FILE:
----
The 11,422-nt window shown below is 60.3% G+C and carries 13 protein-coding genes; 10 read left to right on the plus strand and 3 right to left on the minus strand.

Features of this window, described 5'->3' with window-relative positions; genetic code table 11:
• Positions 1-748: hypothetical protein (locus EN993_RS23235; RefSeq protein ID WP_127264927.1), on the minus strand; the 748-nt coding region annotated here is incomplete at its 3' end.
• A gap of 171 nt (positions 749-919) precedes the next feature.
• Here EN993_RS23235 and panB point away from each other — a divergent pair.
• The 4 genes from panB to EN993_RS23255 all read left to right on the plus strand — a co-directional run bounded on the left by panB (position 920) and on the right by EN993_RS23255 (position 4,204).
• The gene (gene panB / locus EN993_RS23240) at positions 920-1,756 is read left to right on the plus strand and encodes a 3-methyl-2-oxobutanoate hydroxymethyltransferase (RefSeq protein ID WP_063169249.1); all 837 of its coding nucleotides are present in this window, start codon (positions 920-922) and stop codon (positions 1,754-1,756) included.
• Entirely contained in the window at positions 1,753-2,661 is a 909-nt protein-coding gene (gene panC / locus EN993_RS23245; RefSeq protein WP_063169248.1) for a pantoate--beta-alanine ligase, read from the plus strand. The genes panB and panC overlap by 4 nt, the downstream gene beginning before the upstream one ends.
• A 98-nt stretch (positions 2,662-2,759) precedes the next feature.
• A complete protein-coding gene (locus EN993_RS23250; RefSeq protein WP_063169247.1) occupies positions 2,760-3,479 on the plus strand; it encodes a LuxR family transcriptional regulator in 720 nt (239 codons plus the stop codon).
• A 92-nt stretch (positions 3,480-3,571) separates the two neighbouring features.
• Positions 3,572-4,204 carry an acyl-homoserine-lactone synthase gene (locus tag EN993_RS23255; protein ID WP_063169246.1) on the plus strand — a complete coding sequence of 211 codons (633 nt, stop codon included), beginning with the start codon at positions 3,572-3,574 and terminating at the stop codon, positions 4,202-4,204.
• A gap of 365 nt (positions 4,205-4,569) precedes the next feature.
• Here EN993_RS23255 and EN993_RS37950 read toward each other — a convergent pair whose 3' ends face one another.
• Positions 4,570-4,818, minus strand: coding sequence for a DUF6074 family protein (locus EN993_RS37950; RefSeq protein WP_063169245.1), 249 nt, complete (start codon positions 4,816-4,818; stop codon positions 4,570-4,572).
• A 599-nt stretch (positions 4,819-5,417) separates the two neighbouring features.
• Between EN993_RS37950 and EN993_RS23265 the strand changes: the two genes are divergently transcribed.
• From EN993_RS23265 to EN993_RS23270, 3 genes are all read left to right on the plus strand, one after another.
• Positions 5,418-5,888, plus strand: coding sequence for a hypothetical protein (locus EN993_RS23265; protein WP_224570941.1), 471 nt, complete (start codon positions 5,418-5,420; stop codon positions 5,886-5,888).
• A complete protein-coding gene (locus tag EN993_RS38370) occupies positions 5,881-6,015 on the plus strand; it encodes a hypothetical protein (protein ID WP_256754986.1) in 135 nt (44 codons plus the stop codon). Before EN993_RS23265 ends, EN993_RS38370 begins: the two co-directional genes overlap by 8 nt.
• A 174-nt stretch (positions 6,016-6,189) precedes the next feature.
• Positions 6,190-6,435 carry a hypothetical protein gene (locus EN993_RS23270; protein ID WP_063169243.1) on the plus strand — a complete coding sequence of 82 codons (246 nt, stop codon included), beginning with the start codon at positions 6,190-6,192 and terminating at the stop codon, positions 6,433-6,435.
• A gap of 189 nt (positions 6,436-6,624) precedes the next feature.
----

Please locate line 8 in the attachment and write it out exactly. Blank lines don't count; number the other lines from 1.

• Entirely contained in the window at positions 1,753-2,661 is a 909-nt protein-coding gene (gene panC / locus EN993_RS23245; RefSeq protein WP_063169248.1) for a pantoate--beta-alanine ligase, read from the plus strand. The genes panB and panC overlap by 4 nt, the downstream gene beginning before the upstream one ends.